It’s come to be a familiar lament in the age of legal marijuana: Pot from locations enjoy Colorado and Washington is making its means every one of over the country, producing headaches for law enforcement.
Nebraska and Oklahoma recently sued Colorado over the state’s legal marijuana market (the Best Court declined to take up the case). Sheriffs in neighboring states have been complaining concerning the strain that Colorado Pot is placing on tight law enforcement budgets. A recent USA Today story described a “circulation of high-quality marijuana from Colorado” and in to various other states.
It Could appear as if the country is drowning in cheap, potent Colorado weed. However federal datasets tell a a lot more complicated story: Nationwide, federal marijuana trafficking offenses are on the decline.
The United States Sentencing Commission (USSC), which compiles data on federal law enforcement efforts, recently released its latest drug trafficking statistics. And they prove to that federal marijuana trafficking offenses have actually fallen sharply due to the fact that 2012, the year that Colorado and Washington residents voted to legalize marijuana. The decline continues through 2015, the current year for which data is available.
“The variety of marijuana traffickers flower slightly in the long run until a sharp decline in fiscal year 2013 and the number continues to decrease,” the report says. Meanwhile trafficking in various other drugs, notably meth and heroin, appears to be on the rise.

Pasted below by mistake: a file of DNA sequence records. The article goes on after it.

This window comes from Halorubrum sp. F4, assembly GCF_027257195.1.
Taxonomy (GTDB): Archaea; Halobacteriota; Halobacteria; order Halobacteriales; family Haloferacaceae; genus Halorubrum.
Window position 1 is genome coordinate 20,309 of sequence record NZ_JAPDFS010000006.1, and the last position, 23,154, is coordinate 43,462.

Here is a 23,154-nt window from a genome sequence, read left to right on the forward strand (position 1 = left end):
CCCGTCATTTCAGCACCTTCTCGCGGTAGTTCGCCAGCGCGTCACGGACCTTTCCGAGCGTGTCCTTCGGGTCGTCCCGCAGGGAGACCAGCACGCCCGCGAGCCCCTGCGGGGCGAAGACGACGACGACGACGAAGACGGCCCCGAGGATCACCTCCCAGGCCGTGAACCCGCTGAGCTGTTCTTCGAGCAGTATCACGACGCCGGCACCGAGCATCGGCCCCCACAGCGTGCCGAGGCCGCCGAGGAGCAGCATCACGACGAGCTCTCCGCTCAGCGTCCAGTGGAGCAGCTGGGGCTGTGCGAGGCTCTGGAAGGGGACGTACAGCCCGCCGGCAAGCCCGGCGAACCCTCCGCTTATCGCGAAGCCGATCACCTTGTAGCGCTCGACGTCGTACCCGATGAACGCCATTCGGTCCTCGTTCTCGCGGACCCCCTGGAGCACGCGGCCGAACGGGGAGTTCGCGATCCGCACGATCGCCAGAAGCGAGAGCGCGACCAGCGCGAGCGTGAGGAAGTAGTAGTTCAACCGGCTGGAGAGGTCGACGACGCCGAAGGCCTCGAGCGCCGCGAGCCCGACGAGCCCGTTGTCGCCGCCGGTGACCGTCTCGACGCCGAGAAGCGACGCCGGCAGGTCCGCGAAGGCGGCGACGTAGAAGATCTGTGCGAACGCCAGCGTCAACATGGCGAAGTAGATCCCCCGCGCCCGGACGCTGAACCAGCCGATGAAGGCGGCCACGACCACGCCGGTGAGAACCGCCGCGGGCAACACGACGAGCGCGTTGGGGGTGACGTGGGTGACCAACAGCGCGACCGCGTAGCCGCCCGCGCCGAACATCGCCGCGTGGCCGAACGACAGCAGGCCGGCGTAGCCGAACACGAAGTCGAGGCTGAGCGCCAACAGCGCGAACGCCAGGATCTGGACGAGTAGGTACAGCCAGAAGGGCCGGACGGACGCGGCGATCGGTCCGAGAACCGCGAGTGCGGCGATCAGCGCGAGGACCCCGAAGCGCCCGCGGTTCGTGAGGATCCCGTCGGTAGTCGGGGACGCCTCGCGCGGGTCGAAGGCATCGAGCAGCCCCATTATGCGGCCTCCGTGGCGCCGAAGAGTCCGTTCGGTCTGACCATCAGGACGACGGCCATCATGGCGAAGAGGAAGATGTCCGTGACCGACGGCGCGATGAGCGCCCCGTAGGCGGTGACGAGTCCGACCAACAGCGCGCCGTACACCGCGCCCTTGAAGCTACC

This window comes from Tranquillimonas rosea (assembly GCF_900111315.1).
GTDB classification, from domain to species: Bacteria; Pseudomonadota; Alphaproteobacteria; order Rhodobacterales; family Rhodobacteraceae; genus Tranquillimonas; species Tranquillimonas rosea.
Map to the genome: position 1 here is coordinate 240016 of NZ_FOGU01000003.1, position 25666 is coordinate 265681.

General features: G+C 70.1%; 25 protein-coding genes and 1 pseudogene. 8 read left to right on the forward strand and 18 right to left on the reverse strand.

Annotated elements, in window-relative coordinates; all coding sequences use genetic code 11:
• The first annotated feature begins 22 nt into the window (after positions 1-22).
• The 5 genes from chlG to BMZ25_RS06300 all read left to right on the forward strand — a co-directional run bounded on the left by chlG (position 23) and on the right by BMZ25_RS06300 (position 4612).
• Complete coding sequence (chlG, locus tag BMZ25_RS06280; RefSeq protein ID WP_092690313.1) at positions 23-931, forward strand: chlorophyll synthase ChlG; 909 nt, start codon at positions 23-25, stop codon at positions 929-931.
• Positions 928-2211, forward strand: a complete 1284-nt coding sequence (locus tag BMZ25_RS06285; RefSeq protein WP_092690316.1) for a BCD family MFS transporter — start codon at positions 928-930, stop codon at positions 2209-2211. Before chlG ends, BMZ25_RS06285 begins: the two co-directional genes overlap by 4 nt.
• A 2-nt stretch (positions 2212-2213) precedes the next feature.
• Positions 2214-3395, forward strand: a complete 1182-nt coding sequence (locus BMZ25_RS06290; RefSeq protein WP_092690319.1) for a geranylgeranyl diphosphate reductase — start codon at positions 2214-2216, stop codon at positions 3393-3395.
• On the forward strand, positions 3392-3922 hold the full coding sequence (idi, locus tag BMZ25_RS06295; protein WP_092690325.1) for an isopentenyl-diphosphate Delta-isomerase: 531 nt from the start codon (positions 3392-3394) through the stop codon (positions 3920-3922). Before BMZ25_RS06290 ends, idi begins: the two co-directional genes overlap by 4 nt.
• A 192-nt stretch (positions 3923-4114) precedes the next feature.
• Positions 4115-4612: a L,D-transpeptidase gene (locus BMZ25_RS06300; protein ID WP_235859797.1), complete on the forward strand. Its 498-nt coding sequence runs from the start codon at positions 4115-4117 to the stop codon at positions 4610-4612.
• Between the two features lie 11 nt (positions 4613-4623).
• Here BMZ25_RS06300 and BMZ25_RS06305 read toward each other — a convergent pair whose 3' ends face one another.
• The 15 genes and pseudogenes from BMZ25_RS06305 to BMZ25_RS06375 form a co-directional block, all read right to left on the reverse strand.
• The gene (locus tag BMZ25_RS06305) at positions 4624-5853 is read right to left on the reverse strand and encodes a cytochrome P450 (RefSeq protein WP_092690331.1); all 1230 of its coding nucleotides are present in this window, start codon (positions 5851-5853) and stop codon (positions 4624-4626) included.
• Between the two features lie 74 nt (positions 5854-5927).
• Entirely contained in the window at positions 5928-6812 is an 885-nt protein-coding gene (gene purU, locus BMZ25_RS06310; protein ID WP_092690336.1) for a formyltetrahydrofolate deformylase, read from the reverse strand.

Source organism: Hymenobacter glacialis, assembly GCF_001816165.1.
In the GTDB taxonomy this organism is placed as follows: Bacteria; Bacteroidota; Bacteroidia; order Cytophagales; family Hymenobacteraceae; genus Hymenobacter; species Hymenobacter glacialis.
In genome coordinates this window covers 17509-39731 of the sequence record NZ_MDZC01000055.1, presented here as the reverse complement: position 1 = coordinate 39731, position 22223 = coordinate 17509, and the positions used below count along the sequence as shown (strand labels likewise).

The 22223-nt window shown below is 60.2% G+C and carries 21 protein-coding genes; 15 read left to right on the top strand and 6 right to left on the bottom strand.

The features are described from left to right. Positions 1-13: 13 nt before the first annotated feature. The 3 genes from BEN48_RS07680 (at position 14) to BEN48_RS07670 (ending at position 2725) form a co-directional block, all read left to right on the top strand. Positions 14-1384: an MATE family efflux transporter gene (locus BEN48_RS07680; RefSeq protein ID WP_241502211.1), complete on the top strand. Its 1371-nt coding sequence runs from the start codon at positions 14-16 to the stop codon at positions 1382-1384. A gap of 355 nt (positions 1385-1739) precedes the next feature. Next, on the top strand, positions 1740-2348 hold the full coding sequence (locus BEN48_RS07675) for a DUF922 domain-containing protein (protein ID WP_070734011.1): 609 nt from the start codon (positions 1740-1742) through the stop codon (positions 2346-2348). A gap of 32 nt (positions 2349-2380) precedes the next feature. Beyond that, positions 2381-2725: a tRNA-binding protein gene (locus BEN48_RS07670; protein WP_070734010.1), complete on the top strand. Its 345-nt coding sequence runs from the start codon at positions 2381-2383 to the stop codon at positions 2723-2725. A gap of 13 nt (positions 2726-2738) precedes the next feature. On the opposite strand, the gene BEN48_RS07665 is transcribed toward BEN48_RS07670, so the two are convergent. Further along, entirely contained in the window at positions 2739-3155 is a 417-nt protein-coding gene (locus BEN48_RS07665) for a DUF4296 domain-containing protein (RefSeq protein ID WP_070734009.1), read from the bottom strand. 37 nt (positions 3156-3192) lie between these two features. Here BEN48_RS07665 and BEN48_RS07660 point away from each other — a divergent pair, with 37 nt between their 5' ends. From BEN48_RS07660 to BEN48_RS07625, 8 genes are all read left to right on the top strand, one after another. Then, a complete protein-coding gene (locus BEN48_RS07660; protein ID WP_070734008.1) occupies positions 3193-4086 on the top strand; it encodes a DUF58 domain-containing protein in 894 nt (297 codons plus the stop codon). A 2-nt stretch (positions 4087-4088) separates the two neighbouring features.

Now, these numbers don’t necessarily contradict reports that Colorado Pot is making its means elsewhere. “The vast majority of marijuana-related arrests and prosecutions are earned by regional and state authorities,” said Beau Kilmer, a drug policy researcher along with the RAND Corp., in an email. The USSC data just tracks federal offenses, so even if state and regional cops are seeing a lot more marijuana moving between borders, you wouldn’t expect that to prove to up here.
But the USSC’s numbers do prove to that at the federal level, marijuana trafficking is becoming much less of a problem. It’s not clear why this is happening. “The Commission is not able to lure further conclusions concerning the decline using our data,” said Jenn Dukes Jordan, a public affairs specialist along with USSC, in an email. “Numerous factors are most likely at play (perhaps prosecutorial charging decisions, perhaps legalization, etc.) and there’s no short article concerning these factors in our data.”
RAND’s Beau Kilmer says there are three severe variables that affect the variety of trafficking arrests: “1) efforts earned by law enforcement, 2) efforts earned by the smugglers to conceal the contraband, and 3) the quantity of contraband being shipped. Thus, there could be multiple explanations for the decrease at the federal level.” However he agrees that the USSC’s data doesn’t point to which of these are behind the decline in marijuana trafficking offenses.
The Drug Enforcement Administration, which enforces federal drug trafficking laws, did not respond to questions concerning the data.
There’s no doubt that some marijuana from locations enjoy Colorado and Washington is being illegally sent elsewhere. However if this were actually a serious, nationwide problem you’d expect federal marijuana trafficking offenses to be rising. Instead, they’re falling. This suggests that involves concerning interstate marijuana smuggling could be overblown.